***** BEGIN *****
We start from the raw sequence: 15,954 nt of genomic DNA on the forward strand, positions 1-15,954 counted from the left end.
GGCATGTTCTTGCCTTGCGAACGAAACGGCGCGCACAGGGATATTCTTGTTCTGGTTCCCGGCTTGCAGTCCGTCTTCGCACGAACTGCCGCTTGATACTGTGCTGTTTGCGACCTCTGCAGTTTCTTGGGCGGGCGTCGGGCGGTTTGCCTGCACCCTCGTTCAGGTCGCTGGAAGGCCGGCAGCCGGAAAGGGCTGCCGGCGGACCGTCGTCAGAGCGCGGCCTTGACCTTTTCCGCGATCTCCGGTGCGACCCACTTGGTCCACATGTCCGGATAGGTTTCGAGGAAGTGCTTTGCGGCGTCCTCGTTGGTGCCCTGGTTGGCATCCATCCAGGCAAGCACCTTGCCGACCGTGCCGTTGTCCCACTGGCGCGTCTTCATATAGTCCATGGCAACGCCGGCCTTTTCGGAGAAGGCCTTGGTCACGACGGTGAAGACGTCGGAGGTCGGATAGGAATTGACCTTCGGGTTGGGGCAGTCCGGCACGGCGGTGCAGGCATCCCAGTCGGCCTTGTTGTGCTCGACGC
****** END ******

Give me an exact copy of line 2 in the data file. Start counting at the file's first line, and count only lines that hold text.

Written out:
GGCATGTTCTTGCCTTGCGAACGAAACGGCGCGCACAGGGATATTCTTGTTCTGGTTCCCGGCTTGCAGTCCGTCTTCGCACGAACTGCCGCTTGATACTGTGCTGTTTGCGACCTCTGCAGTTTCTTGGGCGGGCGTCGGGCGGTTTGCCTGCACCCTCGTTCAGGTCGCTGGAAGGCCGGCAGCCGGAAAGGGCTGCCGGCGGACCGTCGTCAGAGCGCGGCCTTGACCTTTTCCGCGATCTCCGGTGCGACCCACTTGGTCCACATGTCCGGATAGGTTTCGAGGAAGTGCTTTGCGGCGTCCTCGTTGGTGCCCTGGTTGGCATCCATCCAGGCAAGCACCTTGCCGACCGTGCCGTTGTCCCACTGGCGCGTCTTCATATAGTCCATGGCAACGCCGGCCTTTTCGGAGAAGGCCTTGGTCACGACGGTGAAGACGTCGGAGGTCGGATAGGAATTGACCTTCGGGTTGGGGCAGTCCGGCACGGCGGTGCAGGCATCCCAGTCGGCCTTGTTGTGCTCGACGC